But when you think about Juice, who’s like one of Peter Pan’s Lost Boys, he just wanted to make everyone happy. He didn’t want to disrupt that by not revealing or saying anything to someone like Jax, who might have been like, “All good.” But since he didn’t, it started this catastrophe of events that happened in his life that happened to him personally, and what he did to the club.
I think that’s really good writing because as the audience, you’re like, “Just say something! Just do something!” Then he tries to take his own life and starts killing people. It turns into this snowball effect.
I thought that was really interesting to touch on because there is this thing in motorcycle clubs; I don’t know if it’s the same now, but when we were making the show and doing our research, just like everything else, there were all different clubs and different types of people in them. It was something that (Sutter) played into.
What I loved about it was that it wasn’t a big deal, but he thought it was. But he didn’t have the trust in himself; he just thought, I’m not going to be with the club and my friends anymore.
Q: That’s interesting, because Ron, you also talked about how the show was a play on ‘Hamlet.’ We know that throughout the story, Clay did everything in his power to retain power and a seat at the head of the table. Clay was absolutely a loveable character…so how did you play that balance between hero and villain, and still make him a captivating character that you want to root for, considering the things that he does?
RP: First of all, anyone who kills his best friend so that he could serve the kingdom is into power. We knew how bad Clay was, and what he was doing to achieve it and hold onto it. What I tried to do, and sometimes it got me into trouble with the writing room, was find a nobility in Clay’s decision-making.
Every decision that he made, no matter how ruthless and cruel it was, and what kind of collateral damage it left, was for the good of the community. He was charged with the safety of the community of the club, and all the family members of the members of the club, including the kids. Clay took that responsibility very seriously.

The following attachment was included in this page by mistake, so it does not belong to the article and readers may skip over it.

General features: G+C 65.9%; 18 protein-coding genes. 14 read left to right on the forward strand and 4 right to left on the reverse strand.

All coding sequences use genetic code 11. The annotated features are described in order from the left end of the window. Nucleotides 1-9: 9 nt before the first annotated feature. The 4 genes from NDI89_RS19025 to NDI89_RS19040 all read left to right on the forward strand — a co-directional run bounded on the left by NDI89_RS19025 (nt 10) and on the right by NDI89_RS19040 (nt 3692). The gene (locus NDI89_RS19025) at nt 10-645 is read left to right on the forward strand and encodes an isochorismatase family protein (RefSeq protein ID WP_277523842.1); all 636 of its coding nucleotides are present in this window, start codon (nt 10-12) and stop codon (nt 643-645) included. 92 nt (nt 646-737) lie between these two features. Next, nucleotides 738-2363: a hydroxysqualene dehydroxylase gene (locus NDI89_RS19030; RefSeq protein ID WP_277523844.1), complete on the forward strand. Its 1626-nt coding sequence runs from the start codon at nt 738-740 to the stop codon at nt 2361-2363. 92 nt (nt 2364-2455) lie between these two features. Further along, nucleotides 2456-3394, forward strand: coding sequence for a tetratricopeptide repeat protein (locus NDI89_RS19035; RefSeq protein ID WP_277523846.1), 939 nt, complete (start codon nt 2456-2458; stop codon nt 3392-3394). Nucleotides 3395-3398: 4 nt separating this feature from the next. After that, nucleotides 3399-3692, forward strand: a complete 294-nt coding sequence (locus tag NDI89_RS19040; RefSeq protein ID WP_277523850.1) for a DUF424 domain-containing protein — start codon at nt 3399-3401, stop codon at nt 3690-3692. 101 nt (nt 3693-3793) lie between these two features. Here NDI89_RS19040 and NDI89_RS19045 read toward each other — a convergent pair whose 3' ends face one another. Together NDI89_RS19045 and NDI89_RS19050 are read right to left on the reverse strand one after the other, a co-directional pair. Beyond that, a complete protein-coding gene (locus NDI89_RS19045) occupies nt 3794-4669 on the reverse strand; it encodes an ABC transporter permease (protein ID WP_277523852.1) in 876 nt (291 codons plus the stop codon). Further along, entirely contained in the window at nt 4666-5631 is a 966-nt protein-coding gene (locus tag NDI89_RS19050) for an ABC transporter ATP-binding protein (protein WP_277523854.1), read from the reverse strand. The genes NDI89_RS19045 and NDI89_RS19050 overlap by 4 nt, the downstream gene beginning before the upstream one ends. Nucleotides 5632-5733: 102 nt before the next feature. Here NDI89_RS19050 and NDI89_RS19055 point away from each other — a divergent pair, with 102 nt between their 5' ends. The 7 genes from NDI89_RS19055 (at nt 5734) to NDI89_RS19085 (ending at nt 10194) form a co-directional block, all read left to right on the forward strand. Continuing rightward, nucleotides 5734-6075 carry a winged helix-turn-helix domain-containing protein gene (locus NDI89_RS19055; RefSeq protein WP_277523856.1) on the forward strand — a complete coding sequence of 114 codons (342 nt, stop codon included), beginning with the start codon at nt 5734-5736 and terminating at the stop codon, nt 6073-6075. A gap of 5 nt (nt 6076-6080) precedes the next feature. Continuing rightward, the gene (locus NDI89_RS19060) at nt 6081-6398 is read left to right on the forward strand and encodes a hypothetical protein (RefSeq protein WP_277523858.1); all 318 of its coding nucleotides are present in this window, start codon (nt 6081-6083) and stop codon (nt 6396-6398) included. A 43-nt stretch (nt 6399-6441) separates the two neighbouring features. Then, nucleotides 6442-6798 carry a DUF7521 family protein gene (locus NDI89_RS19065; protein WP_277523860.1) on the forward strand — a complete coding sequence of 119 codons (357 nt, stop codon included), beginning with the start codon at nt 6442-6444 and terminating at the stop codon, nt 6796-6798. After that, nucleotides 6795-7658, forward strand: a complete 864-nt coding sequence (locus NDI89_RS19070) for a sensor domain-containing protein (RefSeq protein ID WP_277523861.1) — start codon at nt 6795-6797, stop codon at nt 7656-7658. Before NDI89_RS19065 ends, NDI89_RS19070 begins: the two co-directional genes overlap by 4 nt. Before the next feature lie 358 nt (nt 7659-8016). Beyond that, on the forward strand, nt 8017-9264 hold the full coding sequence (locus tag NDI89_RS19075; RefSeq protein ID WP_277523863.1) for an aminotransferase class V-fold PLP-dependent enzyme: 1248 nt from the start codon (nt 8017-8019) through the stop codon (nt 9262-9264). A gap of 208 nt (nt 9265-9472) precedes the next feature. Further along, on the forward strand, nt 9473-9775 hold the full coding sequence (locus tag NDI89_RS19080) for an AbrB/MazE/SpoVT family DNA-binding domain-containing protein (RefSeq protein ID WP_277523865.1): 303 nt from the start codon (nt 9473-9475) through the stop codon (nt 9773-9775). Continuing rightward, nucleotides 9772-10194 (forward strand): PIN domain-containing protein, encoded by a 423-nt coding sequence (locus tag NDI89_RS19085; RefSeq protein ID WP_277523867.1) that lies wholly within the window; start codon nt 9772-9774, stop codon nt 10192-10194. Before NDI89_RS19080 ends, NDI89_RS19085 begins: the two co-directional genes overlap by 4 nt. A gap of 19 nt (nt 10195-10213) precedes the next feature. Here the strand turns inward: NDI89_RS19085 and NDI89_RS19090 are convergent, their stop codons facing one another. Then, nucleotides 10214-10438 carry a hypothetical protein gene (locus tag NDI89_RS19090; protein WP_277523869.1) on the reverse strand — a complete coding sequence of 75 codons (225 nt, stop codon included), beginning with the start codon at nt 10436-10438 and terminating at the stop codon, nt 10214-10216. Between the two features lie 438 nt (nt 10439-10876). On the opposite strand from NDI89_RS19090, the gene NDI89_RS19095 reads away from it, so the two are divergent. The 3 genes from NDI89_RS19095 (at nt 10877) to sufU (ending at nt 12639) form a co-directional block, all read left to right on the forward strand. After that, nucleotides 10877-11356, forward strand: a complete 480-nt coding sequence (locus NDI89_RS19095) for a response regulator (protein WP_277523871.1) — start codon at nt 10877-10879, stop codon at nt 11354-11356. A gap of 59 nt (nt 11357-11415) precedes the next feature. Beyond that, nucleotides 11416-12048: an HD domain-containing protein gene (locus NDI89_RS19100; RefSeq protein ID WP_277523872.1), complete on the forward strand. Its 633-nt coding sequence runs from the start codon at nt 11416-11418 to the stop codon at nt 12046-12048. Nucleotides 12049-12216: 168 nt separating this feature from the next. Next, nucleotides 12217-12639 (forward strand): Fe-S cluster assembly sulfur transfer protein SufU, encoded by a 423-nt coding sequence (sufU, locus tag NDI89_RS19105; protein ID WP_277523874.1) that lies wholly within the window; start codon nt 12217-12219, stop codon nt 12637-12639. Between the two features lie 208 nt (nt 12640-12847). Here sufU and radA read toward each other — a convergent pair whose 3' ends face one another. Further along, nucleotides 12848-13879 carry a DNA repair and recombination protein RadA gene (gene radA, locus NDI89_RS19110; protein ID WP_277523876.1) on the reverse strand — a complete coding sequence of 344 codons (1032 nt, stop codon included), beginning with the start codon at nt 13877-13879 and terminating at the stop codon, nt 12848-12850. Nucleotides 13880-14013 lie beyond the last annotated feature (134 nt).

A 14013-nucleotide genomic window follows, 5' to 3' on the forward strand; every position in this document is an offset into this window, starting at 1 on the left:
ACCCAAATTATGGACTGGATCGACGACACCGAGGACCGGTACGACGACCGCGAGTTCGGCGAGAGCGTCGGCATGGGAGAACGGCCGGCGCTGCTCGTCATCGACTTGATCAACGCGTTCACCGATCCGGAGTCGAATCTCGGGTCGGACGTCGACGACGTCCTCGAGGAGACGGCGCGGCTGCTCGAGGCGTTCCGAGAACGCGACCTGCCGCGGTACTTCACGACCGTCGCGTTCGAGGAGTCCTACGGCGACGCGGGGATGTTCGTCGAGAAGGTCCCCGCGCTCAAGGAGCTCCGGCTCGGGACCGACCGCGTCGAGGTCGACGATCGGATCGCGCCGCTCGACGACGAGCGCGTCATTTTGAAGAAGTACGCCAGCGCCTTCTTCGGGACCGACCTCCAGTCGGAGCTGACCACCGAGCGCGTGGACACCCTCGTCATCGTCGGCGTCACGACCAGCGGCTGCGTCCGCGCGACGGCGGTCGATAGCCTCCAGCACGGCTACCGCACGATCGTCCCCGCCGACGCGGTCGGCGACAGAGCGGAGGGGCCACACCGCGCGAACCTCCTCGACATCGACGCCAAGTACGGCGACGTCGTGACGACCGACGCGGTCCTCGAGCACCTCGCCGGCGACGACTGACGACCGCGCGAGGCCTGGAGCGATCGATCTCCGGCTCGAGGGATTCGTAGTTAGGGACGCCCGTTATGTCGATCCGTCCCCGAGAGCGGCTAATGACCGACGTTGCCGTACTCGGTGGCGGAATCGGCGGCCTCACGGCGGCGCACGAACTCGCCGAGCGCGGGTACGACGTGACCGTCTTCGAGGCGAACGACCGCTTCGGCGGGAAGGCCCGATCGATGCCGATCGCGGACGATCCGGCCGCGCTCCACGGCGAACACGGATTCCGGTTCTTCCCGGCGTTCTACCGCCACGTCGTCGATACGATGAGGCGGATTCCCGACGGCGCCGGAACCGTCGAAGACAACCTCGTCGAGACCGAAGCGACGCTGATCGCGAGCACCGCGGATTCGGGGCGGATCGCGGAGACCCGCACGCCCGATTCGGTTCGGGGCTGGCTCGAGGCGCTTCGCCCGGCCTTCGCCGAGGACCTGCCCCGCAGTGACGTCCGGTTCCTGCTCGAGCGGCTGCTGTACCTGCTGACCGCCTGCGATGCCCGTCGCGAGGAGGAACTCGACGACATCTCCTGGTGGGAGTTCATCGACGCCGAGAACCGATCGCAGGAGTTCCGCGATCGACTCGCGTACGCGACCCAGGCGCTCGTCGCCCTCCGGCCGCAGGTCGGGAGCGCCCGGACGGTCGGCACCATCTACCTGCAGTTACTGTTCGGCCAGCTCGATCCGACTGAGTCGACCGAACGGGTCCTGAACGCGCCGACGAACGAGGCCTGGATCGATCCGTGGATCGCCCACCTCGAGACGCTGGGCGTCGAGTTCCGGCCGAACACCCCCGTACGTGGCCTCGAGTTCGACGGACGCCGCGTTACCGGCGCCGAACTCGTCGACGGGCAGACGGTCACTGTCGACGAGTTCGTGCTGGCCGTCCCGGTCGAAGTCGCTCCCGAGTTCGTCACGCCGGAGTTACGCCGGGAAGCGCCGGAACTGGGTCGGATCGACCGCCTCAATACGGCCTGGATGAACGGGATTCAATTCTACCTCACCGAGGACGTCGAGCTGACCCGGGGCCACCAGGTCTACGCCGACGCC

When you merge that into his personality of a man who wants and needs power, that was my version of how I wanted to play him. I needed to be able to live with myself while I was playing Clay, since it was going to be for more than a few episodes; it ended up being six years. So I needed to be able to get up in the morning and go to work and not hate myself. The way that I was always able to do that was find the nobility in all his decision-making, no matter how ruthless and inhumane it was.
Q: Were you both happy with the way that Kurt ended your characters? Do you think the endings for Juice and Clay were justified, or would you change it?
TR: I thought it was perfect now, but if you asked me then, I probably would have thought it wasn’t perfect. But now that I look back on it – I’m watching it back now for the first time and am in the middle of Season 7 – I think it’s a really hard show to watch. Up until we did this podcast that Tig (Kim Coates) and I have, I had only seen a few of the premieres, finales and episodes in between.
Now that I’m really watching and analyzing it, I realize it’s a really tough show to watch. I think it’s tougher to see Juice’s downfall. Some of those characters, like Juice, Tara and even Clay, were really heartbreaking, and I think that’s what you really want. He got himself into a bad position, and that was the only way it could end, so I’m good with it.
RP: I was unhappy to go, and be cut off from one of the most pleasurable experiences of my life and career, and hanging with the guys. It was something you never wanted to see end. So I fought really hard against it.
Like Theo was saying, back then, it sucked. But looking back on it, I still think it sucked. (Audience laughed.)
Q: If you could change one thing about your characters, what would it be?
TR: That mohawk was really hard to maintain! (Audience laughed.) I would have liked to have grown my hair out at some point.
RP: Everyone always wants to ask hypothetical questions, like “What would have happened if the show was still going on?” I’m not a writer, so I’m not clever enough to figure that out. I’m only able to interpret what somebody gives me. So I don’t know.